How Does Ultrasonic Welding Simplify The Assembly Of Medical Products
Since many plastic products are too complex to be molded in a single piece, it may be necessary to assemble their components into a finished product using one of three joining methods: mechanical fasteners, adhesives or plastic welding.
Ultrasonic welding is a popular industrial assembly technique that uses heat and pressure to form a solid state weld between plastic parts. The components are fixed in the tool and then subjected to high frequency (10-70 kHz), low amplitude (1-250 μm) mechanical vibrations, creating intramolecular friction, melting the mating surface and creating strong molecular bonds. Ultrasonic welding is widely used to join thermoformed plastic components because they do not require chemical solvents, adhesives, screws or additives.
The ultrasonic welding process is integrated into the production and automation of high-volume parts because the welding cycle is fast – usually less than a second – and no consumables are required. Typical plastic part designs require only minor modifications to ensure repeatable high-strength ultrasonic welding components. The most common (usually "mold safety") modification adds a small "energy director" to the part interface. The energy director melts and flows to join the two surfaces. Under ideal conditions, the polymer chains from each side of the mating portion migrate at the interface and become indistinguishable from the parent material.
Many thermoplastics, amorphous (such as polystyrene) and semi-crystalline (such as nylon) can be ultrasonically welded. Ideally, the two parts in the weld should be the same material. However, if the melting temperatures (glass transition temperatures, Tg) of the different plastics are very close, ultrasonic welding can be performed on a combination of many different plastics.
Ultrasonic welding can provide significant advantages in the assembly of medical devices that would otherwise have to be connected by screws and solvents. Binders and solvents have longer processing times, may introduce contamination and are difficult to dispense accurately. Minimally invasive surgical instruments such as catheters, cannulas, lures, and trocars have typically achieved great success with ultrasound connections.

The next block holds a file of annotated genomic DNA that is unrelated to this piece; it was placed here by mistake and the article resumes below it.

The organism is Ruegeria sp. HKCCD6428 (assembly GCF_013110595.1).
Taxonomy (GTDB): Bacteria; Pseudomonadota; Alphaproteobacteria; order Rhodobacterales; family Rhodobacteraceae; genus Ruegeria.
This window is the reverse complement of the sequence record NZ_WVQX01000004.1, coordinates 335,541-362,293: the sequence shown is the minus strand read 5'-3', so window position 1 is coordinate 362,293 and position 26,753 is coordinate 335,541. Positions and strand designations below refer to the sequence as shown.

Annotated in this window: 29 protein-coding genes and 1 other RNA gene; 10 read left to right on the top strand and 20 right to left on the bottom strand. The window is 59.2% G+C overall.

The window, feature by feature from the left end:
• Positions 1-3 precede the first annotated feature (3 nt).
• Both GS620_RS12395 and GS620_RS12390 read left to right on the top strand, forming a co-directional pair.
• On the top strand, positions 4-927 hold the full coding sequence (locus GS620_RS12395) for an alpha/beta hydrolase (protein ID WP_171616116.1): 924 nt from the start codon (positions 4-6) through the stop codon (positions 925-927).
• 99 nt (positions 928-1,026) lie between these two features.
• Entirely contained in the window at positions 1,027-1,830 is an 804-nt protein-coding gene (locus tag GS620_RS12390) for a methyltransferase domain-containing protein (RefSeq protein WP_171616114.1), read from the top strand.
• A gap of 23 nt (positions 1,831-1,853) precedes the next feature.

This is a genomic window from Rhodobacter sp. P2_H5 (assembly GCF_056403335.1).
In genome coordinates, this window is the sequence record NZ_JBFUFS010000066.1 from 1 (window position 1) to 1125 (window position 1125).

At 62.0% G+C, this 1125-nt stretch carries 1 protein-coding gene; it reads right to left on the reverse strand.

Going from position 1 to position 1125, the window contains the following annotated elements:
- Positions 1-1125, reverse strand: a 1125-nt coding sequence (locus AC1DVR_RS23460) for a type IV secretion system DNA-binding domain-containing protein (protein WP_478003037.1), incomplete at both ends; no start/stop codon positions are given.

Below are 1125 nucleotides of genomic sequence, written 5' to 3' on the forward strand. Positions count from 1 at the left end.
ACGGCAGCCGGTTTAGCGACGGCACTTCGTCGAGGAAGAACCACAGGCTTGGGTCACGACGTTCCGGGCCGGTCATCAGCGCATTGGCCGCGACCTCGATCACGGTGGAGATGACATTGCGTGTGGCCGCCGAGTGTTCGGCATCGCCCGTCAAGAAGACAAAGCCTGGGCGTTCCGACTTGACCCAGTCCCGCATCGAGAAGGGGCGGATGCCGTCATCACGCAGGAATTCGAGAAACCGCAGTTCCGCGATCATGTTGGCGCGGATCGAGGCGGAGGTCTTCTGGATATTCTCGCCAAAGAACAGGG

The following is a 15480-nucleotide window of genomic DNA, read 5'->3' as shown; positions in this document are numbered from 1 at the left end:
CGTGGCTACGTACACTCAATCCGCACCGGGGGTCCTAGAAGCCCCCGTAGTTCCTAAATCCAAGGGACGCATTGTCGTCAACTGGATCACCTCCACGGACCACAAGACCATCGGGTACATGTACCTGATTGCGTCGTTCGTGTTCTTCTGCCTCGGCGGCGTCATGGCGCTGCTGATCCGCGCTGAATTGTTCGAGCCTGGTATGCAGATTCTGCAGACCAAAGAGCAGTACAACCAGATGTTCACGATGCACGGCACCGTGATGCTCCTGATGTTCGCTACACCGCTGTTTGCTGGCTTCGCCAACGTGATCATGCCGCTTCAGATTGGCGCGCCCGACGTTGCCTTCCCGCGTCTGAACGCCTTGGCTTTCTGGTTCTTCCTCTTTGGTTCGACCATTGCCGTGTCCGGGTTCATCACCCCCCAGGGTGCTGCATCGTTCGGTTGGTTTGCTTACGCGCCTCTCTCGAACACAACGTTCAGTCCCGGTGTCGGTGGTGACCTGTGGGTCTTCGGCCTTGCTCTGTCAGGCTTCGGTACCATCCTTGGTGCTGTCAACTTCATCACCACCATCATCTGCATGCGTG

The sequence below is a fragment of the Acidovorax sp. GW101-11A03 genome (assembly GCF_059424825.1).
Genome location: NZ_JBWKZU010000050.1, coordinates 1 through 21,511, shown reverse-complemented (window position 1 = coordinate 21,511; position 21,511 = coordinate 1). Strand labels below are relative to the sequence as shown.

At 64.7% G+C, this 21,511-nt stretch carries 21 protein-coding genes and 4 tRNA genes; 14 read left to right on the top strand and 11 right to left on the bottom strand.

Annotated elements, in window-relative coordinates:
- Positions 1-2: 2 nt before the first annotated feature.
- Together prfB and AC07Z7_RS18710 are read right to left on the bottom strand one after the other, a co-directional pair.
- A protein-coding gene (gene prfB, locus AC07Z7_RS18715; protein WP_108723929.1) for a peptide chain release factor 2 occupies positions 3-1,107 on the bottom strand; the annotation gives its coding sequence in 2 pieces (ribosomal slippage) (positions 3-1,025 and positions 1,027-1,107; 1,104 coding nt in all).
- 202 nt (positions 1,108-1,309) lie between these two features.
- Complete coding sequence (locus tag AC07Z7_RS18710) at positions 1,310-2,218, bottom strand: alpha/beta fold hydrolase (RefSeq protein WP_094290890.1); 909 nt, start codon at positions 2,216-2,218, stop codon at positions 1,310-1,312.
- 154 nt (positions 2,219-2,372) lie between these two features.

For applications where the vibrations used in ultrasonic welding can adversely affect microelectronic components or precision component structures such as membranes or filters, other plastic joining techniques are readily available. Another option is laser welding, a vibration-free process that produces clean and sealed welds between various polymers. These advantages and superior aesthetics make laser welding the technology of choice for plastic components used in many advanced medical applications, from in vitro diagnostic test products to wearable technologies for remote monitoring or microfluidic drug delivery.
There are many choices, problems and challenges in the design, development and production of reliable, repeatable connection process solutions. The expertise provided by the material connection supplier can have a positive impact on everything from proof of concept to prototyping, scalability, data collection, and compliance. Engage experienced engineering experts at an early stage to enable manufacturers to determine the best connection technology for their products. For medical device marketers who design and manufacture on multiple continents, it is also important to work with globally capable technology providers who can provide local welding design and manufacturing expertise and support the implementation of equipment assembly.